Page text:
On Thursday February 10, armed with bags of iron and panting caddies, the Omega Dubai Desert Classic will roll into town, dragging in its wake some of the finest golfers the world has to offer. Long considered the jewel in the crown of the European Tour’s Middle Eastern fixtures (the other two are taking place in Abu Dhabi and Qatar), the tournament has become an established date in the city’s social and sporting calendar since debuting back in 1989.
Obviously, this being Dubai, there’s an undisputed edge of glamour to the tournament (this year’s prize money is a nice little cheque for US$2.5 million), but the Desert Classic is also viewed as perfect preparation for the Masters, the US Open, British Open and the PGA Championship, hence the roll call of household names, from Lee Westwood and Martin Kaymer to the paparazzi’s favourite, Mr Tiger Woods.
Indeed, of all the players descending on Emirates Golf Course, it’s still an off-form Tiger who’s attracting all the media attention: last year the squeaky-clean golfing poster boy transformed overnight into an almost untouchable love rat, and Wood’s arduous downhill slide has had a clear impact on his playing performance – he conceded the world number one ranking to England’s Lee Westwood, having held the title for a record 281 weeks, and hasn’t won a tournament since.
Yet, as an arena for the old hand to re-establish himself as the best in the world, there’s no better place for Tiger to come than Dubai. With the exception of Ernie Els, no other golfer has a better record in the Dubai Desert Classic: Woods has won the tournament two times and never finished outside the top five.
‘It’s a great venue,’ he recently said of Emirates Golf Club. ‘The Majlis course is always immaculate and the weather reminds me of being back home in Florida. What they’ve done is phenomenal. I’ve never witnessed anything like this and I don’t think anyone, anywhere in the world, has seen this kind of growth. Golf is just one component of it. The skyline keeps changing and the people turn out in droves [at the tournament] – it’s clear that they thoroughly enjoy it.’
This year is potentially Tiger’s last at the Desert Classic – it’s long been rumoured that he’s had an exclusivity deal with Dubai, which is soon to expire. This aside, he’s coming to the UAE to make a statement: he believes he’s still the world’s best. Will 2011 be the year of the Tiger? If so, it starts here.
The Omega Dubai Desert Classic runs from February 10-13 (tee-off times TBC). Tickets Dhs175 per day. Emirates Golf Club, Sheikh Zayed Road, firstname.lastname@example.org, www.dubaidesertclassic.com (04 380 2222).
For years, the carnival-like atmosphere at Omega Dubai Desert Classic has kept everyone entertained; expect nothing less in 2011. Fans will benefit from a giant TV screen in the public village, which will show all the action on the course. Needless to say there will be plenty of stalls and outlets selling refreshments, as well as free golf clinics, kids’ entertainment and all the big-name golfing brands selling their wares.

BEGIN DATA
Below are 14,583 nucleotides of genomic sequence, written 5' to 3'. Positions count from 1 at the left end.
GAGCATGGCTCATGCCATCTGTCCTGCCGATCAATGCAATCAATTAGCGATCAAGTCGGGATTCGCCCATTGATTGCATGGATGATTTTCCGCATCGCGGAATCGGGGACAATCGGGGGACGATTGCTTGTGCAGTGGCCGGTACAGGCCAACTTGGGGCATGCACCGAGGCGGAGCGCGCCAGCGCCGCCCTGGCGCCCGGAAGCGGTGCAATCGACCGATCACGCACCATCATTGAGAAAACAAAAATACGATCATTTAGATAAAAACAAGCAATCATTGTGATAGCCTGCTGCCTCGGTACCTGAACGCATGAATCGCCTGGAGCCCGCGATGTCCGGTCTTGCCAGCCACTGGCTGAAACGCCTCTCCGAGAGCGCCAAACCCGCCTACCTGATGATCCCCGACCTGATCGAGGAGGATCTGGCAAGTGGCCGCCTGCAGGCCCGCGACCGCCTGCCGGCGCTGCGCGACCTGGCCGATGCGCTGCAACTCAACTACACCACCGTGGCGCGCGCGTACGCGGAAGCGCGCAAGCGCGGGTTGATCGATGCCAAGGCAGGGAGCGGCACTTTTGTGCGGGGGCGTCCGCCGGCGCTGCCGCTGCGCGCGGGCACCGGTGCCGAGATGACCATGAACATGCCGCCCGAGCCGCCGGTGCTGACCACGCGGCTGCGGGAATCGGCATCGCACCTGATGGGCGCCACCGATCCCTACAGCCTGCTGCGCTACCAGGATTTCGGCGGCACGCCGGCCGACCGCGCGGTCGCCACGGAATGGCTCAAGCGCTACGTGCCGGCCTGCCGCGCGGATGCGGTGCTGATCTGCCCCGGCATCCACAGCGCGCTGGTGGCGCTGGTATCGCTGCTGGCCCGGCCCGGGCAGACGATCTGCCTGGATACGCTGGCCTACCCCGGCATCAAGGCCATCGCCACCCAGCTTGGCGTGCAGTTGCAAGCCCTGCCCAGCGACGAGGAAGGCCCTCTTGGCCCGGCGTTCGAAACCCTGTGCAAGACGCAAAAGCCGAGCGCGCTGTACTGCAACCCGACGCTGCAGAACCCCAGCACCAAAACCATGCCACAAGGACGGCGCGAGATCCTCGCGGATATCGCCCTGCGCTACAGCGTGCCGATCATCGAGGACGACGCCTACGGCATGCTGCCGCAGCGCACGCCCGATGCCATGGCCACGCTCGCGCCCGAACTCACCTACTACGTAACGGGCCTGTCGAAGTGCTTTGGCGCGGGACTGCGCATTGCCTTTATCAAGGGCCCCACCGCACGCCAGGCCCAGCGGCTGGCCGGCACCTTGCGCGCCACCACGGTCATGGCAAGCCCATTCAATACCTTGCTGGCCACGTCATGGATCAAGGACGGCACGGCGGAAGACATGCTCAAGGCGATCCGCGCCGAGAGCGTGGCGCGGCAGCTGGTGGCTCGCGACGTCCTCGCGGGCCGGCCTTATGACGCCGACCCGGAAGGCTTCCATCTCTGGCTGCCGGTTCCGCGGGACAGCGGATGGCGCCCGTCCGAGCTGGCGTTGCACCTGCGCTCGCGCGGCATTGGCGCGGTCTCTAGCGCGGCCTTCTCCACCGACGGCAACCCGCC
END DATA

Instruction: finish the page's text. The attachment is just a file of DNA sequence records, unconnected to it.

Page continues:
This year’s event also features an exhibition challenge match between five of the top players: Tiger Woods, Miguel Ángel Jiménez, Jeev Milkha Singh, Mark O’Meara and Noh Seung-yul will go head to head on February 8 at 6pm. The floodlit Majlis course will give the stars a chance to showcase their skills, as well as enabling fans to get up close and personal with the golfers during a clinic in wedge play.
Tickets for the challenge match (February 8) and Pro-Am competition (February 9) cost Dhs75 (Dhs60 for Emirates Golf Federation members). Email email@example.com.
Three to watch
Tiger Woods may be the most recognisable player to grace this year’s tournament, but he has some tough competition. Ben Jacobs, editor of Middle East Golfer magazine, gives us the lowdown on the Dubai Desert Classic’s other top contenders.
1 Lee Westwood: Westwood is the only world number one never to have won a major. From the Brit’s point of view, he’ll want to retain his number-one ranking and, yes, he obviously wants to do well in Dubai – after his heartbreak last year, when he lost in the playoffs to Jiménez, he’ll want a chance to redeem himself on UAE soil. He didn’t do too well in Abu Dhabi last month, either, so he’s looking to assert himself as the top seed. The big aim for him this year is to use tournaments such as Dubai to prepare himself for the majors.
2 Martin Kaymer: German pro Kaymer retained his title at the 2011 Abu Dhabi Golf Championship in January, the first tournament of the Desert Swing; as a result of his victory, he leapfrogged Tiger Woods to become the world number two. He’s played in 100 European Tour events and won 16 of them – a particularly good win percentage – and was the fastest European Tour player to reach €10 million (Dhs50 million) in earnings throughout his career. Kaymer is regarded as a consistent, almost mechanical player; he’s a fairly good putter and enjoys the desert. He’ll be one to watch.
3 Miguel Ángel Jiménez: The Spaniard won the Dubai Desert Classic last year, he’s a Ryder Cup winner, and he’s probably a future Ryder Cup captain to boot. He’d also be a popular winner here in Dubai – he’s a colourful character and a bit of a party animal, not to mention a favourite among the fans. As for his motivation, no golfer has ever won back-to-back Dubai Desert Classics, so Jiménez will be looking to cement his reputation by defending his title.